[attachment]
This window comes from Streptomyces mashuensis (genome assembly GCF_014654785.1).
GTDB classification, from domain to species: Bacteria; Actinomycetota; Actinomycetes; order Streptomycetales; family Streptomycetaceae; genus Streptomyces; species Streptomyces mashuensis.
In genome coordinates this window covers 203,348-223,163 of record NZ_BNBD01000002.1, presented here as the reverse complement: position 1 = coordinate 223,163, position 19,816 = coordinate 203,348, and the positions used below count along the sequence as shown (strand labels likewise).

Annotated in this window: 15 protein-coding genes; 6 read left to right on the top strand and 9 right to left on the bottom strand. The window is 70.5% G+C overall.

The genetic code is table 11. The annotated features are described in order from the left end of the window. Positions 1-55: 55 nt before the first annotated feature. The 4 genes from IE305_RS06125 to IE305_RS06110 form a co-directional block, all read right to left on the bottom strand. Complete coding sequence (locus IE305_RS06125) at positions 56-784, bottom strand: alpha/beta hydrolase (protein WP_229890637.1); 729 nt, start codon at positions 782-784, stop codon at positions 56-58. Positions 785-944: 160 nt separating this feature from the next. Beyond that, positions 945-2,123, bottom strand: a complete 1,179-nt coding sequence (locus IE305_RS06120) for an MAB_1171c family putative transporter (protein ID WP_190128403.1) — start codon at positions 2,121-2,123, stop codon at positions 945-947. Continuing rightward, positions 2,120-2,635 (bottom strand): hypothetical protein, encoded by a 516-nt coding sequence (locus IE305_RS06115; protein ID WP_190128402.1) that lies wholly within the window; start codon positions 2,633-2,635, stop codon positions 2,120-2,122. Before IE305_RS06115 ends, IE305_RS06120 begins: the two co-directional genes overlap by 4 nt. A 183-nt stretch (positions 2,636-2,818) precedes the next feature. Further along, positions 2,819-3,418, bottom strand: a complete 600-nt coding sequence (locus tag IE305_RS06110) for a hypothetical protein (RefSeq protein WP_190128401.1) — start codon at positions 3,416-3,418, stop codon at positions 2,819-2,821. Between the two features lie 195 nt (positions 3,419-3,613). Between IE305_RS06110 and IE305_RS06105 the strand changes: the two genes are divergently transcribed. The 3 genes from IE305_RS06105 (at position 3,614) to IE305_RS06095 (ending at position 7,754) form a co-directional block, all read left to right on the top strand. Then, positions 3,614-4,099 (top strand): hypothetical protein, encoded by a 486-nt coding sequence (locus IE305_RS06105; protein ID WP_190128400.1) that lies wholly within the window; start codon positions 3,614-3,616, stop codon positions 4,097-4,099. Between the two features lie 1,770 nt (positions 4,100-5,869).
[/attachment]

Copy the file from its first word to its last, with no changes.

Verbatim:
This window comes from Streptomyces mashuensis (genome assembly GCF_014654785.1).
GTDB classification, from domain to species: Bacteria; Actinomycetota; Actinomycetes; order Streptomycetales; family Streptomycetaceae; genus Streptomyces; species Streptomyces mashuensis.
In genome coordinates this window covers 203,348-223,163 of record NZ_BNBD01000002.1, presented here as the reverse complement: position 1 = coordinate 223,163, position 19,816 = coordinate 203,348, and the positions used below count along the sequence as shown (strand labels likewise).

Annotated in this window: 15 protein-coding genes; 6 read left to right on the top strand and 9 right to left on the bottom strand. The window is 70.5% G+C overall.

The genetic code is table 11. The annotated features are described in order from the left end of the window. Positions 1-55: 55 nt before the first annotated feature. The 4 genes from IE305_RS06125 to IE305_RS06110 form a co-directional block, all read right to left on the bottom strand. Complete coding sequence (locus IE305_RS06125) at positions 56-784, bottom strand: alpha/beta hydrolase (protein WP_229890637.1); 729 nt, start codon at positions 782-784, stop codon at positions 56-58. Positions 785-944: 160 nt separating this feature from the next. Beyond that, positions 945-2,123, bottom strand: a complete 1,179-nt coding sequence (locus IE305_RS06120) for an MAB_1171c family putative transporter (protein ID WP_190128403.1) — start codon at positions 2,121-2,123, stop codon at positions 945-947. Continuing rightward, positions 2,120-2,635 (bottom strand): hypothetical protein, encoded by a 516-nt coding sequence (locus IE305_RS06115; protein ID WP_190128402.1) that lies wholly within the window; start codon positions 2,633-2,635, stop codon positions 2,120-2,122. Before IE305_RS06115 ends, IE305_RS06120 begins: the two co-directional genes overlap by 4 nt. A 183-nt stretch (positions 2,636-2,818) precedes the next feature. Further along, positions 2,819-3,418, bottom strand: a complete 600-nt coding sequence (locus tag IE305_RS06110) for a hypothetical protein (RefSeq protein WP_190128401.1) — start codon at positions 3,416-3,418, stop codon at positions 2,819-2,821. Between the two features lie 195 nt (positions 3,419-3,613). Between IE305_RS06110 and IE305_RS06105 the strand changes: the two genes are divergently transcribed. The 3 genes from IE305_RS06105 (at position 3,614) to IE305_RS06095 (ending at position 7,754) form a co-directional block, all read left to right on the top strand. Then, positions 3,614-4,099 (top strand): hypothetical protein, encoded by a 486-nt coding sequence (locus IE305_RS06105; protein ID WP_190128400.1) that lies wholly within the window; start codon positions 3,614-3,616, stop codon positions 4,097-4,099. Between the two features lie 1,770 nt (positions 4,100-5,869).